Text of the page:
F3984a97c7c0f392d3d7ca02cf576cb4

(45)

on September 01, 2012
at 01:34 PM

I always have a hard time adding carbs back in. With the low carb diets you start off with 20 grams / day then you add 5 grams per day each week after the first 2 weeks. I stay on it and can lose weight, but always fail at adding the carbs back in, then, when I fall off the wagon, I completely fall off the wagon.

F0a9dea438e7943fa05da318773e785e

on September 01, 2012
at 01:25 PM

what issues are you having with "sticking to things"? is it planning? is it emotional? Paleo is definitely not a diet, but a lifestyle, and something you must continue longterm in order to see results. Also, medication may be a short-term solution until you can get the results you need from a Paleo fitness and eating lifestyle. You can always lower doses and go off the meds when you don't need them. Although for cholesterol meds, I would avoid statins. Bad class of drugs.

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11 Answers

15
Ae8946707ddebf0f0bfbcfc63276d823

(9402)

on September 01, 2012
at 01:21 PM

Just do paleo, but not as a diet. As a way of eating forever. If you fall off the wagon, get right back on and learn from the mistake. If eating this way makes you look and feel better, then just stick with it for the long haul.

61844af1187e745e09bb394cbd28cf23

(11058)

on September 01, 2012
at 03:10 PM

This. Getting back on the wagon and not beating yourself up over it is the very most important take away from this!!!

3
Ce41c230e8c2a4295db31aec3ef4b2ab

(32564)

on September 01, 2012
at 03:50 PM

Supplementing 400 mg Magnesium Glycinate or Citrate and getting your Vitamin D3 blood level up to 60-80 ng/ml will help your blood sugar control as well as your carb cravings.

More info on D3 at www.vitamindcouncil.org

http://www.diabeteslibrary.org/View.aspx?url=Article819

Ce41c230e8c2a4295db31aec3ef4b2ab

(32564)

on September 01, 2012
at 04:39 PM

Make sure you are getting enough Magnesium, too!

7b9b5de13a30c823dae64a971cb14add

(540)

on September 01, 2012
at 04:31 PM

interesting. my vitamin D level has been low (last tested at 24 up from 19 last year) and i have been craving carbs like crazy. thanks for this!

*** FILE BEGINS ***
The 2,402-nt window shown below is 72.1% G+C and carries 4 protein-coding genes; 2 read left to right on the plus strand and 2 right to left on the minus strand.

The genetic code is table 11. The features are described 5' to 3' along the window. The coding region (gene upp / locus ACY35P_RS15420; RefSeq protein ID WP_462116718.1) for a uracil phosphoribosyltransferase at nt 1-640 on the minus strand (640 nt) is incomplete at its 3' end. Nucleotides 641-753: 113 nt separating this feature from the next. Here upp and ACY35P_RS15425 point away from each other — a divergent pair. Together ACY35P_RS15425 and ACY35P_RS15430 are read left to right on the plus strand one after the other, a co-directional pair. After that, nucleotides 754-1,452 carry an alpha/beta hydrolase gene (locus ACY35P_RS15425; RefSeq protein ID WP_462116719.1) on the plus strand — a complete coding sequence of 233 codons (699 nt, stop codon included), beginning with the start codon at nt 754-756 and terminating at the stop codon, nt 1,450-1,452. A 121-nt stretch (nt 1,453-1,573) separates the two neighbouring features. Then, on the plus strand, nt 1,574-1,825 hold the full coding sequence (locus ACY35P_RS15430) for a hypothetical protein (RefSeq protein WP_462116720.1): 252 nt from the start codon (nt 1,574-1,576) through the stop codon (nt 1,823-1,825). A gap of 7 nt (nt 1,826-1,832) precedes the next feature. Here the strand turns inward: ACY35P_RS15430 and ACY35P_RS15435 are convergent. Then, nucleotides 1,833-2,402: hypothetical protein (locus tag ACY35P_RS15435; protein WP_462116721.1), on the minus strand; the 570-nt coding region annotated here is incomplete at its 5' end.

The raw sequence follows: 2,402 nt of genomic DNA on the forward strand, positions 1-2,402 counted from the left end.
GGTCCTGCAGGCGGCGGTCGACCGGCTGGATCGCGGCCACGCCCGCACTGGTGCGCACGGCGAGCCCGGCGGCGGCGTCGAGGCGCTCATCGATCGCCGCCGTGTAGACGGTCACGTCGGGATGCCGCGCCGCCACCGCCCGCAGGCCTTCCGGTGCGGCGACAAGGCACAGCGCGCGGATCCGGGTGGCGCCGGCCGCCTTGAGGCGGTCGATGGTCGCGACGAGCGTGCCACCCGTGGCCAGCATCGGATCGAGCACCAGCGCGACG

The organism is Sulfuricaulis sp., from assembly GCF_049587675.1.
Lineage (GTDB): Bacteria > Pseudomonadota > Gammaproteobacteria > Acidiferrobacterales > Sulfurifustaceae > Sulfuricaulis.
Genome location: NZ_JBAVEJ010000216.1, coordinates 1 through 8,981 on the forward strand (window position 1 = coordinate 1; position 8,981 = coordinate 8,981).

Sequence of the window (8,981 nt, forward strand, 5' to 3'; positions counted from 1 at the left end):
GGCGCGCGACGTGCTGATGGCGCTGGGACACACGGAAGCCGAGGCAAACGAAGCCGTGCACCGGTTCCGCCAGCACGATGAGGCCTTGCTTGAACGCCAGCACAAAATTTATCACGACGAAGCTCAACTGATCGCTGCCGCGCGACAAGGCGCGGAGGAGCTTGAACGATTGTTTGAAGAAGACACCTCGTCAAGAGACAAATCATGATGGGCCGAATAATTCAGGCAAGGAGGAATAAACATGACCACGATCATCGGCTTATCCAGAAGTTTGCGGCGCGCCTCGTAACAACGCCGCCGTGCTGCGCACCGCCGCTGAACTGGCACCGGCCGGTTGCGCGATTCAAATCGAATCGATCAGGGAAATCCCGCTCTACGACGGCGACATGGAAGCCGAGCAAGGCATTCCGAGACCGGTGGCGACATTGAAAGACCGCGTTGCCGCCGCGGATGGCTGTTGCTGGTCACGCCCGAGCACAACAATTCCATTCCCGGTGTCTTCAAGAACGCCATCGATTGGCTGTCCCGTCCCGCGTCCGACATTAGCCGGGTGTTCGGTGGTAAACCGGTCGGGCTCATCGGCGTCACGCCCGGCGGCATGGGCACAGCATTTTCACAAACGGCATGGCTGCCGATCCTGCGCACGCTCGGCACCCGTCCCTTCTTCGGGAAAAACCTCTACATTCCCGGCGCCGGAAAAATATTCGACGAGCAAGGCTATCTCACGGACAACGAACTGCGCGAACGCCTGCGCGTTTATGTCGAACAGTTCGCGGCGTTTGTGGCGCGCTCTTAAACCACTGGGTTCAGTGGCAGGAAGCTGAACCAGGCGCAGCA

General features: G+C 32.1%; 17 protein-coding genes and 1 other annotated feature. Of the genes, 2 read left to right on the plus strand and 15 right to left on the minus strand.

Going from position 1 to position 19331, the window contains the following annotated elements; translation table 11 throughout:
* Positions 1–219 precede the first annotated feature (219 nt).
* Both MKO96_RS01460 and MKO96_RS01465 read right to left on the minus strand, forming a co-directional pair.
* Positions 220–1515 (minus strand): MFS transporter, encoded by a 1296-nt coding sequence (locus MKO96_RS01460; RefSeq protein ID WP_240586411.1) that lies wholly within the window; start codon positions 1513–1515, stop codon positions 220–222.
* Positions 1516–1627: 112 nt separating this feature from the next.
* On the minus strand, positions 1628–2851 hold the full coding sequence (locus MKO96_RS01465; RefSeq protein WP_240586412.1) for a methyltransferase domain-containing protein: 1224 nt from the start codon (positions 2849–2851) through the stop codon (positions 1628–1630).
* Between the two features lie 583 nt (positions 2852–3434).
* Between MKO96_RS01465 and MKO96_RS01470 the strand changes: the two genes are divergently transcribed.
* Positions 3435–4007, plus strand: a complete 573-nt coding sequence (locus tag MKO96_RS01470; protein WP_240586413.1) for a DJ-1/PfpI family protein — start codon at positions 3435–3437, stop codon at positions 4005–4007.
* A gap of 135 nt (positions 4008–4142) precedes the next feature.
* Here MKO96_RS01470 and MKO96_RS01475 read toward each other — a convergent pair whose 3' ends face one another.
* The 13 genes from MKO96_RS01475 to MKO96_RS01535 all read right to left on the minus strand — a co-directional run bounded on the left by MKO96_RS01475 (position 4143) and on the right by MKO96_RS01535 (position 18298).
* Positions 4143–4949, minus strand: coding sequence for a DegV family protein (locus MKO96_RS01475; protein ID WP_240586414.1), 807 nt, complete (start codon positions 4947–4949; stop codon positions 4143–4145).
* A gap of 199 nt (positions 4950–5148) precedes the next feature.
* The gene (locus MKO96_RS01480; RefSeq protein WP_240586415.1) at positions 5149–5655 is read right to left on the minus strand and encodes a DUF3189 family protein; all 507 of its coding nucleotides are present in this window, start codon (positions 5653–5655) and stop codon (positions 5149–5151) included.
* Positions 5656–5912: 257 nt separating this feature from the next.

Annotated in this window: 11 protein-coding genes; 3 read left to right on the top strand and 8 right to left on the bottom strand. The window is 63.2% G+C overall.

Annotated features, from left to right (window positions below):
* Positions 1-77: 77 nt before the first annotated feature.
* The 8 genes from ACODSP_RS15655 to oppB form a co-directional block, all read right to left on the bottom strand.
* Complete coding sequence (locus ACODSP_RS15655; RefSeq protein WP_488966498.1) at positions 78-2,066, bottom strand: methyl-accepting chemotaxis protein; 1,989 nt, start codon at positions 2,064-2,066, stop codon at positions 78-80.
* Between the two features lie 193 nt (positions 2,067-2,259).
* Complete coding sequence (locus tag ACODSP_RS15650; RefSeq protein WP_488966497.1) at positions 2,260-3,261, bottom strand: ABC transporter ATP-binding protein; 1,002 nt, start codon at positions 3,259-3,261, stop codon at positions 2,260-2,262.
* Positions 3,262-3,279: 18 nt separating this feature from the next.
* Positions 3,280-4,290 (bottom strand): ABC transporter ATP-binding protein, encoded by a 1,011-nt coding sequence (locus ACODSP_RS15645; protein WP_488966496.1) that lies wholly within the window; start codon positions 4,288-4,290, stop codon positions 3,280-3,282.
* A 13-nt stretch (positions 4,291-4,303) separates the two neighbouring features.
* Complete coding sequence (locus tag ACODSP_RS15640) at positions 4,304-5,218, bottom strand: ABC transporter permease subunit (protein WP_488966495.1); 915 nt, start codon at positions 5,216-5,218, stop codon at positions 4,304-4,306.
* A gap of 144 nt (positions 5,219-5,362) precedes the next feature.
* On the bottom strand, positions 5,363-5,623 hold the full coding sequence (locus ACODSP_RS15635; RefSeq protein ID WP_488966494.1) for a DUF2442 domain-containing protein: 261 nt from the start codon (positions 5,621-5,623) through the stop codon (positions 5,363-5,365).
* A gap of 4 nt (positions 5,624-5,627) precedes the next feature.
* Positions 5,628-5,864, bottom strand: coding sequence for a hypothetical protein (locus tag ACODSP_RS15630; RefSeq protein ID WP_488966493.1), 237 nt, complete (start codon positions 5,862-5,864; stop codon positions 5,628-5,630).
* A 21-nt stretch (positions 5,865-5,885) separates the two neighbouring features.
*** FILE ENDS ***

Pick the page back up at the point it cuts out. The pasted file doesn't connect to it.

3
61844af1187e745e09bb394cbd28cf23

(11058)

on September 01, 2012
at 03:09 PM

I am T2 diabetic and successfully lowered my A1c to below the pre-diabetic range in a few months of eating fewer than 50 grams of carbs a day. Yes, it take a lot of dedication, counting in the beginning, and vigilant mindfulness of EVERYTHING that passes your lips, but it is so worth it.

I am excited for you that you realize that the generally prescribed diets for diabetics are doing more damage than good. Though I would avoid the statins and blood pressure medications, a glucose control medication may be necessary, at least in the beginning. I take 1000 mg of Metformin each day as, even eating VLC, my numbers won't go below 100 without it. Once my metabolism and liver begin to cooperate and I continue losing weight, I am confident that I will be able to stop the Metformin.

F3984a97c7c0f392d3d7ca02cf576cb4

(45)

on September 01, 2012
at 03:14 PM

Congratulations on your success, I know you are feeling so much better and I hope I can get there again. I am on 2000 mg a day of metformin but my doctor refused to give me a refill unless I was going to follow all of his reccomendations as far as the other medications go. He is a pill prescriber and thats about it. He tried getting me to take Actos, when I researched it and refused he refused to prescribe me an alternative. So I will find a new doctor. But I know if I just do the right things I can beat this on my own.

61844af1187e745e09bb394cbd28cf23

(11058)

on September 01, 2012
at 03:17 PM